It costs more to acquire customers than to keep them. So driving loyalty makes sense as it drives profit. You don’t have to spend time and resources going out and finding new clients — you just have to keep the ones you have happy. And there is tonnes of data to back this up: research done by Frederick Reichheld of Bain & Company (creator of net promoter score) shows increasing customer retention rates by 5% increases profits by 25%.
So, why then do so many brands have a deliberate, conscious strategy of aggravating and infuriating their loyal customers? Tying them down with two-year contracts, raising prices with no change of proposition, creating arbitrary fees, forcing sign-ups to 20 pages of jargon-laden fine print, and otherwise screwing them for the pleasure of their business?
I was reminded of this just the other day when I got an annual letter from one of the best-known brands in Britain, my broadband and TV provider, telling me it was raising prices by £3.29 per month. Not a hint of ‘here’s why we are doing this’. It is doing it just because it can. Really, the letter should have read ‘we are increasing our prices because the CFO demanded a price rise or you are too lazy to change provider and we know it’.
Sadly for said TV and broadband provider I called their bluff and got on the phone, saying I would leave. But I was promptly asked to stay with promises of lower prices that I quickly took advantage of. Rewarding loyal customers with price increases will result in annoyed customers and lower revenues. Not very smart.
So why do brands do this? Because it pays. And because they can.
Creating value for the customer is a basic business strategy but sadly many brands find that confused, ill-informed customers can be a source of value extraction, not creation. Yes, I am looking at you banks, telcos and insurance companies. Nobody wants to feel they are being taken for a fool, but many brands have no shame and consciously exploit customers.
I am a hypocrite though. I was one of those marketers who had to implement annual price rises for no reason, just because we could. I can distinctly remember one brand I worked for implementing a ‘short-term’ surcharge to counter a rapid increase in costs. When the cost went back down, the short-term surcharge suddenly became long term. The brand became addicted to the extra revenue.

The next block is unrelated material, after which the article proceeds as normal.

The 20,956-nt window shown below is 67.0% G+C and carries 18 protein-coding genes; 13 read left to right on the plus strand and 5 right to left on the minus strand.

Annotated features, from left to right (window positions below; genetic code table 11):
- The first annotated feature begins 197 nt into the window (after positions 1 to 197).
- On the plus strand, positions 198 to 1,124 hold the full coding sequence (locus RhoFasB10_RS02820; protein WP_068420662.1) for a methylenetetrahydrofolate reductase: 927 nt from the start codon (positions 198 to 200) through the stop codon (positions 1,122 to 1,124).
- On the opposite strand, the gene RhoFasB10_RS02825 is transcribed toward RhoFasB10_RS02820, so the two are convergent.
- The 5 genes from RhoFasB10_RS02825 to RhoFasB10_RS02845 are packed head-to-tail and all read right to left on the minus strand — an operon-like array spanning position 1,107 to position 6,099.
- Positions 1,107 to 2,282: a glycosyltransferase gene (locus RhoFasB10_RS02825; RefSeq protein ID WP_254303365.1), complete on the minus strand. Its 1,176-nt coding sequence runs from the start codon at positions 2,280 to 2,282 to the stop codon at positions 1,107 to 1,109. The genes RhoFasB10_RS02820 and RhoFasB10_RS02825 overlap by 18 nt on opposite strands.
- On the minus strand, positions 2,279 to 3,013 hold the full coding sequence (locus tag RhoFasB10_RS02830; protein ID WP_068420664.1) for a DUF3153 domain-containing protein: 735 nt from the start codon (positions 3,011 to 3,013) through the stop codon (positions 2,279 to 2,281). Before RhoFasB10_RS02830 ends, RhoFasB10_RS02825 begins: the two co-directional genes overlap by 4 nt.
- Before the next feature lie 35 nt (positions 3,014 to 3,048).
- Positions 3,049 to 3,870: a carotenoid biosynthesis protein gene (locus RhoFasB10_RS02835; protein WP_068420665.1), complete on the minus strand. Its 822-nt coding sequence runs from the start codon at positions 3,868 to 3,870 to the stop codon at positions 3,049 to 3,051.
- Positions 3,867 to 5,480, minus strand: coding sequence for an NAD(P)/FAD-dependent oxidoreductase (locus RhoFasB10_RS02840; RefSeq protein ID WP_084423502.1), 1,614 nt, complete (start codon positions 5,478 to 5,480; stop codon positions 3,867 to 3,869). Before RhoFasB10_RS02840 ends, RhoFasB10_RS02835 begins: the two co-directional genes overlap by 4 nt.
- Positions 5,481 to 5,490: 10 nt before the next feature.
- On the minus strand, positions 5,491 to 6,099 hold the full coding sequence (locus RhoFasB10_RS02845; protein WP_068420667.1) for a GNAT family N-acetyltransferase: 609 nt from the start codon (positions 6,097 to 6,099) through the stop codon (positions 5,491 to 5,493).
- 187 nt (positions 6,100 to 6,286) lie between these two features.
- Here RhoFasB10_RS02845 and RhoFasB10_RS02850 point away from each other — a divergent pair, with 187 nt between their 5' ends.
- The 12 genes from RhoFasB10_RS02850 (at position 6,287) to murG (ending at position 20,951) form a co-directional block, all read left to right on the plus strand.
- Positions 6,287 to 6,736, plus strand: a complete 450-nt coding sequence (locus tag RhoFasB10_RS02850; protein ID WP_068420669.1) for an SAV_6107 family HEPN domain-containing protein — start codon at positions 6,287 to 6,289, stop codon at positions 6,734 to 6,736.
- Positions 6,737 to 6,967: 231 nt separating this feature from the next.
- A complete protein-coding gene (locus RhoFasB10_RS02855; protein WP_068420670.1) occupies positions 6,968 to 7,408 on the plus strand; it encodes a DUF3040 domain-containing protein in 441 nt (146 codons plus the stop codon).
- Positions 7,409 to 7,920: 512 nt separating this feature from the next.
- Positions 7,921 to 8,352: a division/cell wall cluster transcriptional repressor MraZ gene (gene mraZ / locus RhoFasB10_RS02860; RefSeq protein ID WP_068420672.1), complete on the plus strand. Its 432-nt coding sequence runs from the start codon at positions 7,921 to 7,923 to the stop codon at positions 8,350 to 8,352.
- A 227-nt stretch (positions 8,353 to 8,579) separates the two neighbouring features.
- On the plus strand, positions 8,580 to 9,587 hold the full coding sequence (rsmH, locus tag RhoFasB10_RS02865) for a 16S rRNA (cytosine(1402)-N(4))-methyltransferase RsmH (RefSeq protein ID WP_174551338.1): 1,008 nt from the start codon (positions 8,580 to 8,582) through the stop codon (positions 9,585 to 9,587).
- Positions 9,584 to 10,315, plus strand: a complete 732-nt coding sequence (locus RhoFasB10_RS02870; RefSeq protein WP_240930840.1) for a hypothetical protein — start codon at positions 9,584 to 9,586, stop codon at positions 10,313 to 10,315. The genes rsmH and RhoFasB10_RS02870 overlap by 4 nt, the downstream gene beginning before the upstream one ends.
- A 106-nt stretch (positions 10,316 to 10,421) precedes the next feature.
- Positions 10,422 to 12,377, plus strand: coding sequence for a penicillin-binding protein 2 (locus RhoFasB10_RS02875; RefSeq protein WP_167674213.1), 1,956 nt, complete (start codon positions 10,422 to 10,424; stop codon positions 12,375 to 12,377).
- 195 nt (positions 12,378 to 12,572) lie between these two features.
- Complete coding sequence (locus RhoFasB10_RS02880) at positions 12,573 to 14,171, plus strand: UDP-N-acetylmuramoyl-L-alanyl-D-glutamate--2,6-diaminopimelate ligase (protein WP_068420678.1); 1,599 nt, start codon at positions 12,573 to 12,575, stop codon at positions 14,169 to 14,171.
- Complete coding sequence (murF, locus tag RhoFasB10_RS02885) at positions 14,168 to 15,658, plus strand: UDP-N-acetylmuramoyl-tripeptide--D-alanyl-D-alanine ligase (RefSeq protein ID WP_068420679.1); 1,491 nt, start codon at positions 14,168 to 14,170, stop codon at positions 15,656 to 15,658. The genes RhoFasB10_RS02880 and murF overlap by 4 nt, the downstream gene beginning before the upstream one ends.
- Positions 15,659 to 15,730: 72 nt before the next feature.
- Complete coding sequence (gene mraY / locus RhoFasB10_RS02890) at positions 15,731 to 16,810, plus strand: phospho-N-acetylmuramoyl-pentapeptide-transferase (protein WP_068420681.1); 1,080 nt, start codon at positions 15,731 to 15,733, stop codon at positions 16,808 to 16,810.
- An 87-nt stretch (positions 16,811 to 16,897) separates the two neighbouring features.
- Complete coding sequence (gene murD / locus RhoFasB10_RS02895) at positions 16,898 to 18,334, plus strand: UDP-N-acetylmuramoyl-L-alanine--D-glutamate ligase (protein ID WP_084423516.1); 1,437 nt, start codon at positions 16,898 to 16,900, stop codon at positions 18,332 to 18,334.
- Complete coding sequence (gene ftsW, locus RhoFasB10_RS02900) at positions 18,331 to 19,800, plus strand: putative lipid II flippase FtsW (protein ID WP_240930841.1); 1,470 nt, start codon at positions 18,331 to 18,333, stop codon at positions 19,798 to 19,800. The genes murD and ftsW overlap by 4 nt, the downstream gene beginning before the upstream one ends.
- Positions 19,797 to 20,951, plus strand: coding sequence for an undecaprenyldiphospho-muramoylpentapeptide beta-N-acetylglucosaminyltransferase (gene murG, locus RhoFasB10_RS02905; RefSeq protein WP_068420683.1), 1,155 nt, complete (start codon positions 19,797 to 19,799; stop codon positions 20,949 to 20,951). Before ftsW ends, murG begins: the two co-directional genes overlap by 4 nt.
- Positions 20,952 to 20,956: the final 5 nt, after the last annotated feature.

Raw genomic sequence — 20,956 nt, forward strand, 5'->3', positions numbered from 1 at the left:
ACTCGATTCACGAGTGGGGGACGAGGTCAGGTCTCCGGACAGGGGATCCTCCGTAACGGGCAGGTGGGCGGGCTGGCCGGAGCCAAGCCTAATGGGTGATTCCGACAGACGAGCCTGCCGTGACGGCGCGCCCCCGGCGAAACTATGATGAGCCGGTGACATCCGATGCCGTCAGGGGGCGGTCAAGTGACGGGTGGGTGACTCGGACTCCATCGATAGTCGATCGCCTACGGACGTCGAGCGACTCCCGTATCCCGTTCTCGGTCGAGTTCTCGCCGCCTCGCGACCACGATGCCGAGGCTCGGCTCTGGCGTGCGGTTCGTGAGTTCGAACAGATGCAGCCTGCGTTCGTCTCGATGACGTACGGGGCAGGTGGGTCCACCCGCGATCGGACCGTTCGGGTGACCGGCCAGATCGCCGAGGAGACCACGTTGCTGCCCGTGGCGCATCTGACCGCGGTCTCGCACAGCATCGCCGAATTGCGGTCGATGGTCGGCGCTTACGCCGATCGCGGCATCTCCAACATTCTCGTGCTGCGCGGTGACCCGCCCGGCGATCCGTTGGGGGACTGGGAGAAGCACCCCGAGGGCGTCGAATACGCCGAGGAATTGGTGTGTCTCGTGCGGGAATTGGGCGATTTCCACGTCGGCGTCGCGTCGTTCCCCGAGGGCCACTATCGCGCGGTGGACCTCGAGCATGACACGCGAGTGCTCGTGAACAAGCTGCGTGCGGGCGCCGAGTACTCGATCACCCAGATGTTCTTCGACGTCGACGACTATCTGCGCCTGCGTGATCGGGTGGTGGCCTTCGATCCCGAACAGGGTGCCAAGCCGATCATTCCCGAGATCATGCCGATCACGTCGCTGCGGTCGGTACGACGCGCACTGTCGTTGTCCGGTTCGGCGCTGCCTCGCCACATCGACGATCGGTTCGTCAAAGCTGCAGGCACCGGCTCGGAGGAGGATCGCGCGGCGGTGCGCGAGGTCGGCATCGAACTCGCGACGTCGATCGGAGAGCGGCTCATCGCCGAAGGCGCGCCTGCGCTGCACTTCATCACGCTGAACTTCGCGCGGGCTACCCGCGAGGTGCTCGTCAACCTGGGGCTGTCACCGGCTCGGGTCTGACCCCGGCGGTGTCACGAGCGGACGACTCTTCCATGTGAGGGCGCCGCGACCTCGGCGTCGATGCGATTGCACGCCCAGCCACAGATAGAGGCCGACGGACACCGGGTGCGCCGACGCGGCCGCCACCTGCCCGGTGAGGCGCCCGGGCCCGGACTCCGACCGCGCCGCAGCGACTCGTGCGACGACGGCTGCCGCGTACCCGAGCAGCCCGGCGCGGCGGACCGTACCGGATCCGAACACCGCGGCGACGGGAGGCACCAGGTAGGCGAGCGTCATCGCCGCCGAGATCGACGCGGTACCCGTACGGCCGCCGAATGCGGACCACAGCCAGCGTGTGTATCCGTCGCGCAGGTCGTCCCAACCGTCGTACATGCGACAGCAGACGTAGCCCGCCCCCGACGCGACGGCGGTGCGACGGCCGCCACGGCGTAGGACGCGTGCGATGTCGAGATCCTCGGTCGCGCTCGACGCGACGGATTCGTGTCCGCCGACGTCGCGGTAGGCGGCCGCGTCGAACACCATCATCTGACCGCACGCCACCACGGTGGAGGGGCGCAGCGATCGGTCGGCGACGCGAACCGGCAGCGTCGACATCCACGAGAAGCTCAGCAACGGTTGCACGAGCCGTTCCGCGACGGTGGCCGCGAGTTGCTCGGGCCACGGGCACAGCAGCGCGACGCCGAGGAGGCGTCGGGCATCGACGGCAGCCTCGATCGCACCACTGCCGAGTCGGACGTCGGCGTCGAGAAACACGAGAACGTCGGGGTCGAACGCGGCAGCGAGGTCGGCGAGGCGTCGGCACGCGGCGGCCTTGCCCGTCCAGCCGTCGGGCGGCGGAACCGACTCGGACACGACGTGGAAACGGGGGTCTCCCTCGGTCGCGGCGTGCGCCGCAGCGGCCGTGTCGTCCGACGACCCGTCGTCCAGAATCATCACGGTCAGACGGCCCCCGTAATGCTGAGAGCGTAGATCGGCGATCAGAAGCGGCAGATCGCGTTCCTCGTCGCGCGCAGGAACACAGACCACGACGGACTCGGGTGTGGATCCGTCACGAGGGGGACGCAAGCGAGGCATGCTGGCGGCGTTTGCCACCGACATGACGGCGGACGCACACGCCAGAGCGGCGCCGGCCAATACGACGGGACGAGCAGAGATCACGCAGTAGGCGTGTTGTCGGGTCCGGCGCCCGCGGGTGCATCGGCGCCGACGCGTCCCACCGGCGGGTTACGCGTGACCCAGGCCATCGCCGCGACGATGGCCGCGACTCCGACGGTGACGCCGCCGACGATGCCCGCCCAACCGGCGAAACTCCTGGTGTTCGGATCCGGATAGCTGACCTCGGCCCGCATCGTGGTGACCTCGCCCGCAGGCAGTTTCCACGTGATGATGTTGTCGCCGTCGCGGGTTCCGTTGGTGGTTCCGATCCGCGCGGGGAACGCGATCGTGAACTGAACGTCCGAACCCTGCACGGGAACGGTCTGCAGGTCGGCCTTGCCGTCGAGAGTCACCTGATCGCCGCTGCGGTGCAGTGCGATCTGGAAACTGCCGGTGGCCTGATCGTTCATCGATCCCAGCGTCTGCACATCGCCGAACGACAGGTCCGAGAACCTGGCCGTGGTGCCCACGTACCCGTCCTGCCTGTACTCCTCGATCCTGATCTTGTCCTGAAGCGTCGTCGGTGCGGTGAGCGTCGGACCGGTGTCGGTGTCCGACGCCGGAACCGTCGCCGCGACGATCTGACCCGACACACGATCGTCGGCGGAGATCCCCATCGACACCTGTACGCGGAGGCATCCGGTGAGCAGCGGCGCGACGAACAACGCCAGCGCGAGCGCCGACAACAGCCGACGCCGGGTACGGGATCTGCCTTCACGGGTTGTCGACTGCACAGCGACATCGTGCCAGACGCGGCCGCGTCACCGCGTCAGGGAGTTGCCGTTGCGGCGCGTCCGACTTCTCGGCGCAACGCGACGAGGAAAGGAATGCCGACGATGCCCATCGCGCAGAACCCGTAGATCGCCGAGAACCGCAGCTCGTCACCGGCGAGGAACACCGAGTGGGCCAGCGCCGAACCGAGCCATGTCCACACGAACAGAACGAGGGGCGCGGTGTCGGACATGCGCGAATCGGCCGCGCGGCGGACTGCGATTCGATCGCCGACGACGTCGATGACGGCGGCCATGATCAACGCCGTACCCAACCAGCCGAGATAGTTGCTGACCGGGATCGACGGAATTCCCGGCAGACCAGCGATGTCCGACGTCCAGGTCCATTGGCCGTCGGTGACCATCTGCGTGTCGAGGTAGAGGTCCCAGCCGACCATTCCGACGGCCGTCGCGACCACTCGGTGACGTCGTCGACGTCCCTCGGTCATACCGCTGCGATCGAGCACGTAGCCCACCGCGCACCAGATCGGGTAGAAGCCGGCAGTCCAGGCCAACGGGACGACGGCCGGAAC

What is really going on?
Personal experience in marketing departments of such brands tells me that there’s no defining moment when these companies crossed the line and they rarely made a deliberate decision to take advantage of their customers. Rather, they found themselves on a slippery slope when they discovered the revenue and profit potential of made-up fees, mysterious surcharges, confusing service choices, hard-to-read fine print – and could not stop sliding down it.
Most egregious are the brands trying to position themselves as ‘purpose-driven’ while introducing made-up fees that take advantage of customers’ forgetfulness or misfortune. I recently had my wallet stolen and was charged a fee to replace my debit cards, but mysteriously, not my credit cards. And as for airlines making families pay extra in order to sit next to each other, well, I am not sure where to start with that. Rather than customer segmentation based on ability to pay, I think a mechanism for extracting value and destroying trust would be more apt.
And such practices are expensive in terms of customer acquisition. There is a reason why many telecom brands have such big marketing budgets – customer churn means you have to keep filling the funnel with new customers.
Defining the worst practices
Gail McGovern and Youngme Moon, two Harvard Business School academics, looked at this question and aptly called their paper on the topic ‘Companies and the customers who hate them’. They suggest there are four questions that define the worst practices:
1. Are our most profitable customers those who have the most reason to be dissatisfied with us?
2. Do we have rules we want customers to break because doing so generates profits?
3. Do we make it difficult for customers to understand or abide by our rules, and do we actually help customers break them?
4. Do we depend on contracts to prevent customers from defecting?
McGovern and Moon say a large number of companies, if truthful, would respond “yes” to some or all of these questions.
Now, this is not meant to be a hypocritical attack on certain brands but a call-to-action to save these brands from themselves. Gaming the system, abusing an oligopolistic situation and squeezing value from customers, leaves brands vulnerable and creates opportunities for competitors. Essentially, you are putting out the welcome mat for newcomers to approach things differently.
Take app-only bank Monzo, for example. Its CEO Tom Bloomfield claims: “The banks are so obsessed with their financial products and optimising them that they forget the human. We start with trying to solve what the customer is worried about”. Having a transparent, value-creating proposition that targets customers’ dissatisfaction with bank incumbents means it has a £1bn valuation on very low revenues.
Marketers, CEOs and CFOs: enraging customers is not a long-term strategy. Sometimes all it takes is the appearance of a customer-friendly competitor to drive mass customer defection. We must learn to distinguish between what we can do and what we should do, between what creates value for customers and what causes them to hate us. Making this distinction might produce lots more who love us.
Colin Lewis is CMO at OpenJaw Technologies